By Tonnie Iredia
In democratic societies, political parties naturally evolve within a polity. Thus, when the government of President Ibrahim Babangida (IBB) decreed for Nigeria, two political parties-the Nigerian Republican Convention (NRC) and the Social Democratic Party (SDP), in 1989, many critics faulted the move. The critics condemned such a mechanical and rigid approach to politics without recourse to what influenced Babangida to so act. Rather than spending a few minutes to reflect on the Presidential broadcast of October 7, 1989 which adduced several reasons for the action of government, everyone suspected Maradona, as IBB is generally called, to have been up to some mischief.
The truth however was that even if IBB had a hidden agenda, none of the 13 political associations which sought to be registered as political parties would have made a good political party. In the words of the Humphrey Nwosu led electoral body, the associations were not different from one another “either in their membership, size or spread or in their administrative organization or in their manifestoes”. Consequently, government had to establish 2 parties to which it expected the associations to fall into as some of them were reportedly a little to the left while others were a little to the right of the political divide. Babangida’s political engineering has since proven to be near perfect as the so called ‘democratic’ political parties which emerged after the government parties were jettisoned are back to the starting bloc.
Nigeria now has 2 main political parties-the Peoples Democratic Party (PDP) and the All Progressive Congress (APC) that are not in any way different from each other. The PDP had a head start not because it was more popular but because the military preferred to hand power over to its candidate. As a result, it has been “winning” elections since then. But as Babangida had feared, the party to which he himself now belongs has had a deficient administrative organization and structure which makes it to malfunction, hence it always installs or seeks to turn its chairman whether at national or state level into a stooge. Where a chairman is a strong personality, he is eventually rubbished as has been done to each national chairman since the party’s inception. In other cases especially in the states, the chairman is tied to the apron string of the party member who eventually wins the governorship election. In Kaduna State for instance, the former party chairman is now the deputy governor
Impunity and irrationality are quite high in its activities. For example, in primary elections which it has powers to organize, it can, for no reason whatsoever, reverse the winner previously declared by it as it did to Senator Ifeanyi Araruame in the Imo State Governorship primaries of 2007. It can also ditch its candidate as it appears to have done in the Edo and Anambra governorship elections of 2012 and 2013 respectively thereby creating among its fold, a strong degree of animosity for which it has been losing many members to the opposition APC. On this score, many people are beginning to believe that the APC is the party to beat which in reality is a fallacy as there is no difference between it and the PDP. Indeed, my friend who used to lecture me quite often about how APC is for the progressives has since shut up following the many PDP defectors that have since integrated within a few minutes into the PDP.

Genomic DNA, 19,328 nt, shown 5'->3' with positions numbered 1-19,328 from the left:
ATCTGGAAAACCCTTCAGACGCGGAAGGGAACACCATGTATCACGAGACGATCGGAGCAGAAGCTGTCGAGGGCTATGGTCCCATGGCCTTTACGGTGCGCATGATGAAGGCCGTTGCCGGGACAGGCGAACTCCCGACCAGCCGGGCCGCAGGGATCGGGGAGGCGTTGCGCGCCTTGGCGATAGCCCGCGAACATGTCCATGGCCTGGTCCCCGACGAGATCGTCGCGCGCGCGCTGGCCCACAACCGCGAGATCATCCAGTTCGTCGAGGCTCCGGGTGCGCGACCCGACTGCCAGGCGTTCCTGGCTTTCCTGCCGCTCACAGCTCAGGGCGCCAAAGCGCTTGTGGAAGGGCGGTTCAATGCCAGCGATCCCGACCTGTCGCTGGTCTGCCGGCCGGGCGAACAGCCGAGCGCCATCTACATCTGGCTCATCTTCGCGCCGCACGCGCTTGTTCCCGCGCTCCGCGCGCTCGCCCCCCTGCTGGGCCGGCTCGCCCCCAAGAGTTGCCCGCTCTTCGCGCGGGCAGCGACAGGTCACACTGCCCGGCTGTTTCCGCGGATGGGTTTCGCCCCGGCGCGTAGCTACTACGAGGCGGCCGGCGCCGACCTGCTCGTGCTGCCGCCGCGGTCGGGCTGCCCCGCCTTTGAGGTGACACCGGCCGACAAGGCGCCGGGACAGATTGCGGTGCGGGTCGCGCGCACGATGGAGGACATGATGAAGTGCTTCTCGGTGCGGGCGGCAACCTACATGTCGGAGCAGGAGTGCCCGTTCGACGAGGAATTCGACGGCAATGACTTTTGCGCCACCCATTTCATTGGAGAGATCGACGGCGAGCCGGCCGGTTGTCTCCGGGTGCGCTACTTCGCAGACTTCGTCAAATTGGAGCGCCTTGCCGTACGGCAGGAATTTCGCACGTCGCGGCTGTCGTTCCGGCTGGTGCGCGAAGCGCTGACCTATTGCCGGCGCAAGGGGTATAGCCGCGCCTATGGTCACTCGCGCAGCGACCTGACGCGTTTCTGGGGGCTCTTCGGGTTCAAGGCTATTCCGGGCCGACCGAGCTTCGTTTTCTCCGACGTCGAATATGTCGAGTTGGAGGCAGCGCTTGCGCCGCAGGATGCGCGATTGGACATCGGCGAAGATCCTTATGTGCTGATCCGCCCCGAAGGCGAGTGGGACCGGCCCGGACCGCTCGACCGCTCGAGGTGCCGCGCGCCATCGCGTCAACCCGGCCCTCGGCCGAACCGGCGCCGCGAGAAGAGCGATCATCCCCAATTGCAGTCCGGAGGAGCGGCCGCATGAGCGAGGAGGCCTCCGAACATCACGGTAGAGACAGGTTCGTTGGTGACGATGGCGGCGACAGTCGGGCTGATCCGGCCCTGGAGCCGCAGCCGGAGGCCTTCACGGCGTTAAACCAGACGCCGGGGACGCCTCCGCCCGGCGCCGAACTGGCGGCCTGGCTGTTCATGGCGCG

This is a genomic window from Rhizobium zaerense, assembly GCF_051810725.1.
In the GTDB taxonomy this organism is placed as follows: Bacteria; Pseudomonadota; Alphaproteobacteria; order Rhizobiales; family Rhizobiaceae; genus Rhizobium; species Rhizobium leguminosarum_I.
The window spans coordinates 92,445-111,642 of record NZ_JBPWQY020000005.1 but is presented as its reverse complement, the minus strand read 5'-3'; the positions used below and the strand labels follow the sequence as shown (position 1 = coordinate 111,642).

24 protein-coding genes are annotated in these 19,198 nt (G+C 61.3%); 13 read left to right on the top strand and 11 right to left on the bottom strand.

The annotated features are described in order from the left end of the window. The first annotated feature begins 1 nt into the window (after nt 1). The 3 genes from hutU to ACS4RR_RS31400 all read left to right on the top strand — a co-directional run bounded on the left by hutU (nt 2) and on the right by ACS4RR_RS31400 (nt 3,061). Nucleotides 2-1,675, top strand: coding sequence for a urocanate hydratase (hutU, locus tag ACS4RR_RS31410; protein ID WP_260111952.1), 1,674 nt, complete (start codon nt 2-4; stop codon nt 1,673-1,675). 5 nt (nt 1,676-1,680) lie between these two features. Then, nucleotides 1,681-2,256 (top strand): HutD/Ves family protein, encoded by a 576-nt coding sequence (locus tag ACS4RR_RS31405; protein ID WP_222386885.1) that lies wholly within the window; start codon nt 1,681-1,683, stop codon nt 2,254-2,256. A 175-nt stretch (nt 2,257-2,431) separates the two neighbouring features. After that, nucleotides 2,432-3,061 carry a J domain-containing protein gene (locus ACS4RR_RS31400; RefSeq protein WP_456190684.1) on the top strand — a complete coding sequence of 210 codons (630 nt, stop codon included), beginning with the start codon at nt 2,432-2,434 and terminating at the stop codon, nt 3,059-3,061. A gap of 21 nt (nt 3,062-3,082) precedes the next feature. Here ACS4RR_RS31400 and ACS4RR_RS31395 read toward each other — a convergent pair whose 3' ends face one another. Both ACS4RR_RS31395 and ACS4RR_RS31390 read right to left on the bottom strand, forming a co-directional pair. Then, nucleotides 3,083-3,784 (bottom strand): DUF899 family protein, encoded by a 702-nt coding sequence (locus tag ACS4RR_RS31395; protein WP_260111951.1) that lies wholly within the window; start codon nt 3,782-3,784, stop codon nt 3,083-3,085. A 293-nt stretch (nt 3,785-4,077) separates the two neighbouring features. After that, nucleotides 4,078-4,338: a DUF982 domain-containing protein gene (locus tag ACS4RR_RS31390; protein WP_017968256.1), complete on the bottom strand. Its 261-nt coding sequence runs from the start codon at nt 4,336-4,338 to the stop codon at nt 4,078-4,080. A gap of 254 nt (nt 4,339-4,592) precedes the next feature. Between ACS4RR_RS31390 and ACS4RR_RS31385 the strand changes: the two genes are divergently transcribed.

Only last week, 27 of the 30 PDP members of the Sokoto State House of Assembly with a stroke of the pen moved over to the APC. To enumerate in this article the number of defections from the PDP to APC would take too much of valuable space. Suffice it to say that anyone is ready to move. According to the media, a former National Chairman of the PDP, Senator Barnabas Gemade, has threatened to defect to the APC if Governor Gabriel Suswan of Benue State carries out his threat to unseat him from the Senate when Suswan’s tenure as governor expires in 2015. To confirm the oneness of the PDP and APC, it is pertinent to note that although Governor Sule Lamido of Jigawa State and Waziri Tambuwal, Speaker of the House of Representatives are still in the PDP, they are said to be among those penciled down by APC to be its presidential candidate in 2015.
It is in earnest becoming increasingly difficult to determine if APC is the less conservative of the two – a good example being the issue of internal democracy, where APC is of recent more distrustful of new ideas. According to reports whereas PDP has publicly declared, even if for the sake of announcement, that it would not impose any candidate ahead of the governorship election primaries in Ekiti State, APC on the other hand is alleged to have imposed its incumbent Governor Fayemi on its party members.
In summary, it is difficult to prefer any of the 2 leading parties to the other. A common characteristic of both of them for instance is their ability to win all the seats in a local government election in a state where they happen to be the ruling parties. Sometimes, they win more than the number of available votes in several polling stations. Thus, if the PDP and APC are one and the same, it does not appear wise to support either of them; yet the Nigerian political system insists that a candidate must be sponsored for an election by a political party. This is where it behooves on civil society groups to unite and demand an amendment which would allow independent candidates to stand for elections in Nigeria. This would put a halt to convoluted party primaries and also arrest the ugly incidents of ‘godfatherism’. It would also discourage the trend of caucuses in the political parties that do not allow office holders to face service delivery. Indeed, freeing Nigeria from the clutches of political bigwigs would encourage voters to elect men and women of proven integrity who have a track record of service that can see to the development of our nation